As revealed by PlayStation 4 Lead Architect Mark Cerny in a recent exclusive for Wired Magazine, the first details from Sony were confirmed, though it looks doubtful that the platform, the development of which has been shrouded in secrecy, will make it to market this year.
After four years in development, we now know that PS5 will sport an 8-core AMD Zen 2 and will support ray-tracing with its GPU. It will also sport one of the best solid-state drives on the market. There was also much talk about Virtual Reality, and how it might integrate with the new device; it also looks to be the case that older PS4 games, as well as the original PS4 VR headsets, will work with PS5.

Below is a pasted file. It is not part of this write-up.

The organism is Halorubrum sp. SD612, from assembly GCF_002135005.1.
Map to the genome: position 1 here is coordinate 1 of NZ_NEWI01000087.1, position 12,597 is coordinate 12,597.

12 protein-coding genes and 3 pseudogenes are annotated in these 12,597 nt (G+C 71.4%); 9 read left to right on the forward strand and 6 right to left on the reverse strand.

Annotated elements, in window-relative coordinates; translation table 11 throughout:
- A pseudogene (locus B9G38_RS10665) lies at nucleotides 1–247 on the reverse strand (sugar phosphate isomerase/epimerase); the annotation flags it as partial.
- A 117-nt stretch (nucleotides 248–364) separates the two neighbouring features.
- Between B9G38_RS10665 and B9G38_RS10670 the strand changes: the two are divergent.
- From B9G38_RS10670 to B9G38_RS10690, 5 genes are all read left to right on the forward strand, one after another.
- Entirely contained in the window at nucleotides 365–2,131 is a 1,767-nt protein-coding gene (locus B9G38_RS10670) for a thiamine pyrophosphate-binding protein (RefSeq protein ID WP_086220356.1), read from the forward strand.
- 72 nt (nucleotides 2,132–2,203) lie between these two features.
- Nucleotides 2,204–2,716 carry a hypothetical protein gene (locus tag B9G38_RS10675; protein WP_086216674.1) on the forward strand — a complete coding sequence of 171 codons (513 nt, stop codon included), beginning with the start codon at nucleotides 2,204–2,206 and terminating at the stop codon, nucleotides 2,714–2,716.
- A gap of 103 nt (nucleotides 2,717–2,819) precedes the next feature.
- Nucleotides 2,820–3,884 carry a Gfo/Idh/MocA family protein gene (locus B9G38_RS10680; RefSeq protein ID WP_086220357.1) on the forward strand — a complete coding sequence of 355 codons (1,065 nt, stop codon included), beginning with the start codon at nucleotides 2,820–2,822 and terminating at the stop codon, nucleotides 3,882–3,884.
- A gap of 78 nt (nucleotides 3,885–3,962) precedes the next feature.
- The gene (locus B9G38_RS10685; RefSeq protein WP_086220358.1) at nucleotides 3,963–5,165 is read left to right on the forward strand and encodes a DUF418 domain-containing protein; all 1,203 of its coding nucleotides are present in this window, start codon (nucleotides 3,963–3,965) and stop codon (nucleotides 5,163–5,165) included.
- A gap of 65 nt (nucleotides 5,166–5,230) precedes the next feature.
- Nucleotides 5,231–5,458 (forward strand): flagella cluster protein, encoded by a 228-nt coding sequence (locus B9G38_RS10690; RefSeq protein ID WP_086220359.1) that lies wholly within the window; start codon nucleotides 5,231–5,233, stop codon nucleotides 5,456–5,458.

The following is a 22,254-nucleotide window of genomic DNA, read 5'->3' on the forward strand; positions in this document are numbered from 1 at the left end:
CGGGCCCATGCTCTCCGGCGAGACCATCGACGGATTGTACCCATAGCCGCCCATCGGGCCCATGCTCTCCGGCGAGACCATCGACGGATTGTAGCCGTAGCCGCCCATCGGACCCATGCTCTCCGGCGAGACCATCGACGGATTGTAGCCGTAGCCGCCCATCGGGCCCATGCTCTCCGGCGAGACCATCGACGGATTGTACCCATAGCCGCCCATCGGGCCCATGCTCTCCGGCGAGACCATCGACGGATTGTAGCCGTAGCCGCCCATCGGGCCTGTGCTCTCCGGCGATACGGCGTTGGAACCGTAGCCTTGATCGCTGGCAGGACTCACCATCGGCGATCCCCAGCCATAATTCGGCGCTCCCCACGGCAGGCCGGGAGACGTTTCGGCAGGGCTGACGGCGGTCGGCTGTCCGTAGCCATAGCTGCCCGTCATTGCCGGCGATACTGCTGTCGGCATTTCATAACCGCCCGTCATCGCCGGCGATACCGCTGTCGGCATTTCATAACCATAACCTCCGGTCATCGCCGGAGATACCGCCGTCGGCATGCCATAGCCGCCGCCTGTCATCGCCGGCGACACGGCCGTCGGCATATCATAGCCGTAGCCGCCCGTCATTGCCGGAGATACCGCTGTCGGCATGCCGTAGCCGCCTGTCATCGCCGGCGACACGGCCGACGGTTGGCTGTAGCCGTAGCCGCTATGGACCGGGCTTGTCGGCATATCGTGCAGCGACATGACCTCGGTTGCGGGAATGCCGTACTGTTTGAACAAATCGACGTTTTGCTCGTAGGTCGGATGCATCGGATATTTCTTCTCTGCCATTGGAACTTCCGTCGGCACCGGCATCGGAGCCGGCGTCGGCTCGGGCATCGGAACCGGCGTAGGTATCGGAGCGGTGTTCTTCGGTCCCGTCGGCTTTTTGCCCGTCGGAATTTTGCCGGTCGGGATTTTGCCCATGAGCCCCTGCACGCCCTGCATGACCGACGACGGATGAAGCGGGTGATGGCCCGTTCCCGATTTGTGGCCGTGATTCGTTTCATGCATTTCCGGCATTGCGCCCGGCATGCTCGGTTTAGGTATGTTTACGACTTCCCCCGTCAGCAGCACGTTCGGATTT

This is great news for the 90-million odd people out there who are already invested in their PS4s, and given Sony’s dedication to this ‘next generation console’ (the company has refused to confirm it will be called ‘PlayStation 5’), and the amount of time it has spent in development, it looks as though the new system will be much more than just an upgrade on the old one.